Saturday, November 15, 2014

Grace Justified: The Importance Of Looking At The Original Greek Words.

After being a Christian for several decades now I see more and more words being thrown about by different professing Christians. Concepts like “grace” surprisingly mean different things to different people, although we all may claim that we believe in the Bible as the word of God. Being a word fanatic myself, (ahem…I am after all an author) the nuances of what each word signifies are important to me, and context speaks volumes. 

Today I thought we look at the word, “grace”. But not only “grace” but also simpler words like “stand” and “have”. These might seem obvious at first glance but the Greek, in which the New Testament was written in. might throw us more understanding as to what our Living God wants us to know about Himself, and His Plans for us.

Take Romans 5: 1-2
Therefore, since we have been justified through faith, we have peace with God through our Lord Jesus Christ, through whom we have gained access by faith into this GRACE in which we now stand.

This is really good news.  In the Greek, the verbs 'have' and 'stand' are in the perfect active indicative tense.

Perfect tense means the action has been completed and the results of the action are continuing on, in full effect now.  The action (justified) occurred once—not something that has to be had again and again--and is not repeated.

We have access to GRACE and we STAND in grace continually because of the finished work of Jesus.

Active indicative implies that they are factual statements with Jesus as the performer of the action of placing us in grace.

Grace, as most of us already know, is the unearned, unmerited, undeserved favor of God. (We have been saved through Grace, and not of ourselves…)

I don’t know if you’ve noticed this but each time a preacher promotes “grace” there is always someone who’d butt in and say, “Yes, but…” like the proverbial bike that sputters in protest…but…but…but.

But, there should be no protest. Grace rules, all else drools. Nothing compare with Grace because recognizing it is by HIS Grace means that we have nothing to contribute---nothing, nada, zilch. 

But should we as Christian not produce some good works? I am sure you already know the verse I am referring to but for the sake of brevity for this week’s blog we leave this issue for another blog. For toady let me leave you with this maxim:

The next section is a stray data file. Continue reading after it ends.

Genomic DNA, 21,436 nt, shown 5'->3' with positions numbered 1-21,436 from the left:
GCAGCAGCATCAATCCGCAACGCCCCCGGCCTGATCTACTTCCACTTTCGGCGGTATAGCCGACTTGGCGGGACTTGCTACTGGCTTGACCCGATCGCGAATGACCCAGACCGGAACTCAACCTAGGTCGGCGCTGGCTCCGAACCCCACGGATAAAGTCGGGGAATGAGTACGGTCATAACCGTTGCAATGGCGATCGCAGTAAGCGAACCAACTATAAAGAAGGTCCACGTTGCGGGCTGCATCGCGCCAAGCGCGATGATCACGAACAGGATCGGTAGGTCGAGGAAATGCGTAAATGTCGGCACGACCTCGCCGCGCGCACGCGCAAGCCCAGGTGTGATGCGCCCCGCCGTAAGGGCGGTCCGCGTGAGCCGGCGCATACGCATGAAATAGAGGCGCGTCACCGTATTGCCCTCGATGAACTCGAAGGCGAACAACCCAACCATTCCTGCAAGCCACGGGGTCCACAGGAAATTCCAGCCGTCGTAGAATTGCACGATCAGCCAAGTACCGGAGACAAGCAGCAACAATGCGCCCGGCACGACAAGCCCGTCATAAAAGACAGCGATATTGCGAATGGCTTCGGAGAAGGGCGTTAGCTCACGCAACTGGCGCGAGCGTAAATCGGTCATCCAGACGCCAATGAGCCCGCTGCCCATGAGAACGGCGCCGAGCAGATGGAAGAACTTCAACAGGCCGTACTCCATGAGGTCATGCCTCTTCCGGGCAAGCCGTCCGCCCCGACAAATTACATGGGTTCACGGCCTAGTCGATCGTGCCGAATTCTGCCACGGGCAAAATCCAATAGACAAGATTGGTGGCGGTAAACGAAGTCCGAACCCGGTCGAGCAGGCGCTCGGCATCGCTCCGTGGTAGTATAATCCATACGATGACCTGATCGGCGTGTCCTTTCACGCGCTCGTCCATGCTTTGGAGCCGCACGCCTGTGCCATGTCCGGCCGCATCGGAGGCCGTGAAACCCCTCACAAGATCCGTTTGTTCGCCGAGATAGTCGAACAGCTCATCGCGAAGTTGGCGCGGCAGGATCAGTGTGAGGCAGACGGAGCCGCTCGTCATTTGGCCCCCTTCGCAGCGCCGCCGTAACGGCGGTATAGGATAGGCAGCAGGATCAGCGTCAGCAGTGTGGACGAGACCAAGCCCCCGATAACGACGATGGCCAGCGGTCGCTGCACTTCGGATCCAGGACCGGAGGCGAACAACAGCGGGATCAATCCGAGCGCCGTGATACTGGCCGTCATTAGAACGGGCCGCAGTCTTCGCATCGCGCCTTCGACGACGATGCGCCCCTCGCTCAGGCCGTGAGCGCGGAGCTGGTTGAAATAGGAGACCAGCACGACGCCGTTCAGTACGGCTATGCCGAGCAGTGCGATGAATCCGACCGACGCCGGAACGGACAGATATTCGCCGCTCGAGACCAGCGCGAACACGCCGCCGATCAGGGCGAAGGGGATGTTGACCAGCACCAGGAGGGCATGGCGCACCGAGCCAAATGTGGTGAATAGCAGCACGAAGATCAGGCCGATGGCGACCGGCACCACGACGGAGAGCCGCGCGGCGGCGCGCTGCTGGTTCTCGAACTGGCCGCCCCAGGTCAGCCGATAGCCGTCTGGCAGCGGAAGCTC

Grace produces what Work cannot

A rich young ruler comes to Jesus.  He asks Jesus what must he DO to inherit eternal life.  Doing is WORKS so Jesus gave him the law - and then told him he still lacked one thing, to sell all and give to the poor.  The man could not.

Now contrasts this with Zacchaeus.  He was a chief tax collector and all Jesus did was to invite Himself to Mr. Z's house.  No doing of WORKS was given by Jesus yet notice how Zacchaeus freely without any prompting gives away half of his possessions to the poor and repays 4 times anyone he has cheated.

Why?  Receiving grace freely and unconditionally doesn't necessarily make you the most righteous in works but it makes you the most grateful because you know how undeserving you are.  This gratitude is what transforms you inside out to produce fruits of righteousness.   And it is unconscious because we are no longer looking at self –the “what must I do” attitude, but we are looking at Jesus at what He has done. 

As a believer, looking at Jesus above all else, should not be difficult, but something in our flesh  tends to seek its own glory. But I believe if we continue to press on to study HIS Word it will not come back empty and His Word will empower us to hold on to Him, cling on to His finished work and look only to Him for our righteousness. 

Why don't believers practice more righteousness?  Because they need to receive more grace first. Next time we will study this topic even more--by His Grace, of course. 

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